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Zhanna Ziering Speaks to Tax Notes on the Recent FBAR Penalty Case

April 29, 2020, Tax Notes

The U.S. government is starting to compile litigation wins on whether penalties for willful failure to file foreign bank account reports can survive the death of the nonfiler.

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The court also held that the FBAR penalty — set at the greater of $100,000 or half the account balance for willful violations — was not wholly disproportionate to the harm, and that it need not directly relate to the government’s loss to be considered remedial. That the penalty is based on the balance of the account “reflects Congress’ likely determination that the value of the harm to the Government itself is correlated to the balance of the account,” according to the court.

Zhanna Ziering of Caplin & Drysdale said that in light of Schoenfeld, the decision in Green was unsurprising. But she called “interesting” the court’s interpretation of Congress’s intent behind the FBAR penalty, especially when considering the legislative history behind the statute.

“It makes it pretty clear that there was no remedial consideration by Congress. . . . If you read the explanations and the objectives, it was all about deterrence and encouraging compliance,” Ziering said, pointing to the Joint Committee on Taxation's "General Explanation of Tax Legislation Enacted in the 108th Congress."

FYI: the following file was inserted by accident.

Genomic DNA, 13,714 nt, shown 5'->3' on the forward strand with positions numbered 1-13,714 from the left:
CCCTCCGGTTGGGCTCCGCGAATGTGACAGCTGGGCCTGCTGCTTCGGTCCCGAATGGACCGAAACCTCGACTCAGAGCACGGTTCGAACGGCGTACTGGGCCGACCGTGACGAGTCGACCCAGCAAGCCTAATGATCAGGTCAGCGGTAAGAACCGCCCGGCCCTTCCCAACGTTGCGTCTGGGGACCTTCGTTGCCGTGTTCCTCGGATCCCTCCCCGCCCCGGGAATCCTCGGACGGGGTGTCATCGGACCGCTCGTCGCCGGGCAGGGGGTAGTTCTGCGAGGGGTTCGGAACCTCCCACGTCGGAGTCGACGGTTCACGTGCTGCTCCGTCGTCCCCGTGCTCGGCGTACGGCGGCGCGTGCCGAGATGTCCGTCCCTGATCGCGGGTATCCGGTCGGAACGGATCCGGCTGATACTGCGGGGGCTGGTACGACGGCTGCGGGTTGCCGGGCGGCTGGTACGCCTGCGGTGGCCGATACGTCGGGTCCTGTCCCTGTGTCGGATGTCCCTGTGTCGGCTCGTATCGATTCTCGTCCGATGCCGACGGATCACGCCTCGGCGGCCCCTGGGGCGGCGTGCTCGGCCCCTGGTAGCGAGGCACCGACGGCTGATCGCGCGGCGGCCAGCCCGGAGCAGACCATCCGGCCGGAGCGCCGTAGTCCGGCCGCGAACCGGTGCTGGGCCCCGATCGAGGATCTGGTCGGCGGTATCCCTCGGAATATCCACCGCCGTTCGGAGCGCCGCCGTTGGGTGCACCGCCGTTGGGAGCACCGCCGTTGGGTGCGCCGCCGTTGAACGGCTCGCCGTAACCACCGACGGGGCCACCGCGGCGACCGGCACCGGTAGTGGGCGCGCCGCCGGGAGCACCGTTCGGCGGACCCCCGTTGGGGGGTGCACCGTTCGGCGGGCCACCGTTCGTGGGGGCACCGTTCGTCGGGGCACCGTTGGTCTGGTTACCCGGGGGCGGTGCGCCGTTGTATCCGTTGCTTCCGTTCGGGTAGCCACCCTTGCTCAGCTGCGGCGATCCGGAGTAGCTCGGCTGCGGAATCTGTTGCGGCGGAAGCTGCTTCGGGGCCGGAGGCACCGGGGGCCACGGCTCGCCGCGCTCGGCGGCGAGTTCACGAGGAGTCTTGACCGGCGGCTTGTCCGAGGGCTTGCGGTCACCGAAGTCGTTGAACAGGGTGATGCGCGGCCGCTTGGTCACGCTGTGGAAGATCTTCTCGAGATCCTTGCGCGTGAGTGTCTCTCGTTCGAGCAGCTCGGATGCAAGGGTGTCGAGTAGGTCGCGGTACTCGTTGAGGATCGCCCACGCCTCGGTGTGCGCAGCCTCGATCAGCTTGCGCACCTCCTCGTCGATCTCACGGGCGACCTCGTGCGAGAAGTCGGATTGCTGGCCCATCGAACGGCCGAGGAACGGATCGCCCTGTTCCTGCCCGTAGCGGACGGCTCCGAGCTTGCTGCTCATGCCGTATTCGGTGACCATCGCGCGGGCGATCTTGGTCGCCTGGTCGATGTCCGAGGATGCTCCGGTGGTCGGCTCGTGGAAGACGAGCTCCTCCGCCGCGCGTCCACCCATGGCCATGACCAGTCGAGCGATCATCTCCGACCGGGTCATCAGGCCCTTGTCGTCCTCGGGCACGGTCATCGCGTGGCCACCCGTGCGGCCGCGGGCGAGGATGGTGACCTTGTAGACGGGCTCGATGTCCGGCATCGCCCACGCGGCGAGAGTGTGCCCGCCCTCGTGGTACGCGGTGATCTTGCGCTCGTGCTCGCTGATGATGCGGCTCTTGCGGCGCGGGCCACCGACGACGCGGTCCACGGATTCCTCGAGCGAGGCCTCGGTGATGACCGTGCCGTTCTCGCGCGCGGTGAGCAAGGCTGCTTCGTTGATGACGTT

The court found the FBAR penalty similar to that in Helvering v Mitchell, 303 U.S. 391, 401 (1938), among other cases, which imposed a 50 percent penalty on the underpayment of tax in addition to the underpayment’s recovery. That decision found the penalty remedial because it sought to reimburse the government for the “heavy expense of investigation and the loss resulting from the taxpayer fraud.”

Notably, however, Helvering imposed its 50 percent penalty on the amount of the deficiency, not the amount in the account, as is the case with a willful FBAR penalty.

“The court takes a broad view that [the penalty] is for all the misdoings, not just for the year that we are punishing,” Ziering said. “I’ve done enough FBAR cases to know that a 50 percent [account balance] penalty is almost always more than the loss of income tax.”

For the full article, please visit Tax Notes’ website (subscription required).


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